Danny Brown went on NPR’s Microphone Check this week to reflect on his rise to stardom. Co-hosts Ali Shaheed Muhammad (one of Brown’s early mentors) and Frannie Kelley quizzed the rapper about his roots in Detroit and the musical influences therein.
On his hometown Detroit:
Any time I’m not on the road doing shows, I’m home. I just stay in the house, chill, play video games, play with my cat. I got a Bengal cat. Her name is Siren.
The music he grew up with:
They didn’t play rap…even if they did play rap songs in the club, they still sped it up to 140 bpm. That’s our heartbeat, 140 bpm. I like my music fast, I know that much.
The first album he bought on his own:
Illmatic was the first album that I kind of bought on my own. And then the first time I heard it in its entirety, it was so descriptive — I’d never been to New York before but I felt like I was in the middle of Queens after it was over with.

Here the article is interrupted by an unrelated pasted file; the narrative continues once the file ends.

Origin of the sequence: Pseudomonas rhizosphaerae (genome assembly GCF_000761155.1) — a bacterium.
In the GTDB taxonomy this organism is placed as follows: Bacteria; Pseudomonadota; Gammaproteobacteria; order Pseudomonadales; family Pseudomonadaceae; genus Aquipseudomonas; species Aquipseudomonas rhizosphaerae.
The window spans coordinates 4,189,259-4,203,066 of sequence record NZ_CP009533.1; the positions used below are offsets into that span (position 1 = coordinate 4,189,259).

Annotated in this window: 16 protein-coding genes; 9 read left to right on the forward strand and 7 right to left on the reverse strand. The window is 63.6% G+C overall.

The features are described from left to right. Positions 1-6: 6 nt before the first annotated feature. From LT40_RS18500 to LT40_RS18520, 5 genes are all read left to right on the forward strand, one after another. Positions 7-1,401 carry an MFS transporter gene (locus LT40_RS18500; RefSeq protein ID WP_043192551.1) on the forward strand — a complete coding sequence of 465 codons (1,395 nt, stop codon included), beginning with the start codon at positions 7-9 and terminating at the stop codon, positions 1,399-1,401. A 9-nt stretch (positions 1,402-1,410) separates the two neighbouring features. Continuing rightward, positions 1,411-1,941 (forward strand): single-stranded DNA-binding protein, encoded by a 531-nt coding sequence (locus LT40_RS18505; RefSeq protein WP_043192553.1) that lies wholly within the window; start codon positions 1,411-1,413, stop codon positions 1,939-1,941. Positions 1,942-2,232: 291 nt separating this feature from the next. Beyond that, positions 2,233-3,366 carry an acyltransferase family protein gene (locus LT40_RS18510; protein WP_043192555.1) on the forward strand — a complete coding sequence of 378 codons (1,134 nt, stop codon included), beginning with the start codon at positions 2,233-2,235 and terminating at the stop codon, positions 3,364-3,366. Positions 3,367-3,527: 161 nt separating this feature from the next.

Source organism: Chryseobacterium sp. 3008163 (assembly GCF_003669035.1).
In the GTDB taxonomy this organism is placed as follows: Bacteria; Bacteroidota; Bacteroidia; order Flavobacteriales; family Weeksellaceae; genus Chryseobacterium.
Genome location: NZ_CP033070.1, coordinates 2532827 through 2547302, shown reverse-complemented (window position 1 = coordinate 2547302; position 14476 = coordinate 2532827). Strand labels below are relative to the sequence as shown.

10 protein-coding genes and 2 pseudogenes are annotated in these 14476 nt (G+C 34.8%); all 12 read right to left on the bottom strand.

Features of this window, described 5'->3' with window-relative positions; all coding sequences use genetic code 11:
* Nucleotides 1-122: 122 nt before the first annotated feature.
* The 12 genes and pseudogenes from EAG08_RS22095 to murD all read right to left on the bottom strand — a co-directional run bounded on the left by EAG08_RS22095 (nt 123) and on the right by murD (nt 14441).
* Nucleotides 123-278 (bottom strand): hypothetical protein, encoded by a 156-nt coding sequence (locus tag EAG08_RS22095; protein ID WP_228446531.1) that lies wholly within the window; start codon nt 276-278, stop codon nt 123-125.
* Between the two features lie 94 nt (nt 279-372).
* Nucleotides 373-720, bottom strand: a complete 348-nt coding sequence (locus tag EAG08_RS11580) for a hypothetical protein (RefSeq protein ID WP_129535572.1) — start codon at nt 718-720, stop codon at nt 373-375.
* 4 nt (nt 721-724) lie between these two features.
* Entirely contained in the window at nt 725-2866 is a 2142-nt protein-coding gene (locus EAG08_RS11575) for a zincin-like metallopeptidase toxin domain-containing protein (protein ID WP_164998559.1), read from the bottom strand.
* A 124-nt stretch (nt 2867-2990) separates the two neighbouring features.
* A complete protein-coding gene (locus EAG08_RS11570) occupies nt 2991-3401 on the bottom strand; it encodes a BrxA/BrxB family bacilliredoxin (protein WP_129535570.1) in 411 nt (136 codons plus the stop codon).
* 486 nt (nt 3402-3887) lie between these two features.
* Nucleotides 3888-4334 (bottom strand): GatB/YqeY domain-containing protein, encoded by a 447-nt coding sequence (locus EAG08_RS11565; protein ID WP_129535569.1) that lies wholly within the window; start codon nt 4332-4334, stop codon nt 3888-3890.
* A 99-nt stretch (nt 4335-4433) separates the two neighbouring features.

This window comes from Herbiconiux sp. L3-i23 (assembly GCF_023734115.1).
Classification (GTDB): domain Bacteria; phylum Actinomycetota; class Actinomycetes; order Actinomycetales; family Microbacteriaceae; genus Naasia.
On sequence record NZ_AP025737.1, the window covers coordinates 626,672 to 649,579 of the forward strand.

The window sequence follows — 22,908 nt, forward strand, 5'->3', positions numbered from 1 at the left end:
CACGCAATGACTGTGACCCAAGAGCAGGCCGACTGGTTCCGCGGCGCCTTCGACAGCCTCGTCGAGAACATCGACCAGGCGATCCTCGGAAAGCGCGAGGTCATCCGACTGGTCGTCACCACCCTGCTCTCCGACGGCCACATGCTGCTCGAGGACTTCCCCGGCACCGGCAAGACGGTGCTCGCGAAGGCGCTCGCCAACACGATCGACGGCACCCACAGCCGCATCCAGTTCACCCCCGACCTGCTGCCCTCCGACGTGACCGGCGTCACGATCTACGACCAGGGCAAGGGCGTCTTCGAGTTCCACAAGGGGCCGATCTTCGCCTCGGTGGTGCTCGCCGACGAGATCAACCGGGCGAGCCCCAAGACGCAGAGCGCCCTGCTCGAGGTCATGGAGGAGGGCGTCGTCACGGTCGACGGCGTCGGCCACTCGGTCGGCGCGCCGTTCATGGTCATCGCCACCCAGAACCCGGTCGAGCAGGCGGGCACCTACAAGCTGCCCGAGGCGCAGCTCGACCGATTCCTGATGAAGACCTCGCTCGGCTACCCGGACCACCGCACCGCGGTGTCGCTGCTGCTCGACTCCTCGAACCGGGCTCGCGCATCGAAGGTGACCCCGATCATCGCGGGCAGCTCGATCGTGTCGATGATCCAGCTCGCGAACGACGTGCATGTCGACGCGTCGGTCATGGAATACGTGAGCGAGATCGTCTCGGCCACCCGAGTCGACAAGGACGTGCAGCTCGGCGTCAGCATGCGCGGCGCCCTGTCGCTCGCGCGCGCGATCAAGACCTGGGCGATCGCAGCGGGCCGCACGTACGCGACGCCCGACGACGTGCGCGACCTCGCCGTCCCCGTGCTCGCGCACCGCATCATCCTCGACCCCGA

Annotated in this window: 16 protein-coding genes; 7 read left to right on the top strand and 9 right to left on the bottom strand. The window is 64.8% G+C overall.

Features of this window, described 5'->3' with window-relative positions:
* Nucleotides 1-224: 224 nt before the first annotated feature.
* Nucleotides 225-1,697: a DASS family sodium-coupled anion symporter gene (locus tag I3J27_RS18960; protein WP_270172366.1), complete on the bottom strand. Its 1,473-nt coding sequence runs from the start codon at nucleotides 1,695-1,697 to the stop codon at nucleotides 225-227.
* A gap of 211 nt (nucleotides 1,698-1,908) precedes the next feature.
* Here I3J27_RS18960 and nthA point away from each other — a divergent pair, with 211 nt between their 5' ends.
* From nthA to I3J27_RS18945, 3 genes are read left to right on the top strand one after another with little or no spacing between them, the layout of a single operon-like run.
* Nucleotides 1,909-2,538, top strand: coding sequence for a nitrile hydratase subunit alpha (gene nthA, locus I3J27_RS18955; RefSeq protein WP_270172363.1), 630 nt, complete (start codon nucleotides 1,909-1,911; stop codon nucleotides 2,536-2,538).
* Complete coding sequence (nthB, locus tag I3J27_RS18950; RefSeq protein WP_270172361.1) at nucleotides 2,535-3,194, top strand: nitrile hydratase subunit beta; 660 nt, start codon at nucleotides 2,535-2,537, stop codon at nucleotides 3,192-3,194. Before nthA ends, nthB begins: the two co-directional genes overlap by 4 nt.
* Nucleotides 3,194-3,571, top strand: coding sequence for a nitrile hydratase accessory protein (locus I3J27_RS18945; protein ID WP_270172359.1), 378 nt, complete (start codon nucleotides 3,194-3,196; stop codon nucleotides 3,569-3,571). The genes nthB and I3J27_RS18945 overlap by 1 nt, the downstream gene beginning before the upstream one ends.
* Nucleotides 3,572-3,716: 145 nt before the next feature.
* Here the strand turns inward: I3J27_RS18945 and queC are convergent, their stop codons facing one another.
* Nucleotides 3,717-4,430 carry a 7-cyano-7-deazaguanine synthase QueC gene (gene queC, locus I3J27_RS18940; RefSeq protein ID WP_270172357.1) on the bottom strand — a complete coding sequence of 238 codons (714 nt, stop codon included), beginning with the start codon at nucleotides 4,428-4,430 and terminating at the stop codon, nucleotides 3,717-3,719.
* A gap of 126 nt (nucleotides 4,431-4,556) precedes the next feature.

On dying young:
Let me die old. I judge my life by video game consoles. I want to see what the PlayStation 7 look like, you know? I made it to see the 4, I gotta get to the 7.
On his writing process:
I get so many beats so I just listen, listen, listen. And maybe I might hear a beginning or I might get a beginning line or I might get a hook or I might get something and I just make sure I jot it all down and jot it all down, then one day the whole song might come together. Just sit there all night and piece stuff together and just write songs and write. I mostly want to capture an emotion than to actually say a perfect rap. I might say words wrong, I might say something that don’t even make sense, but I’mma keep it.
My grandma used to beat me with golf clubs and stuff like that…my grandma never played no games, for real. So I know how my moms probably grew up. But I love her for that. So I guess if anything man, she gave me heart. I can say that for sure. My grandma ain’t raise no punks.
Hear the full interview below: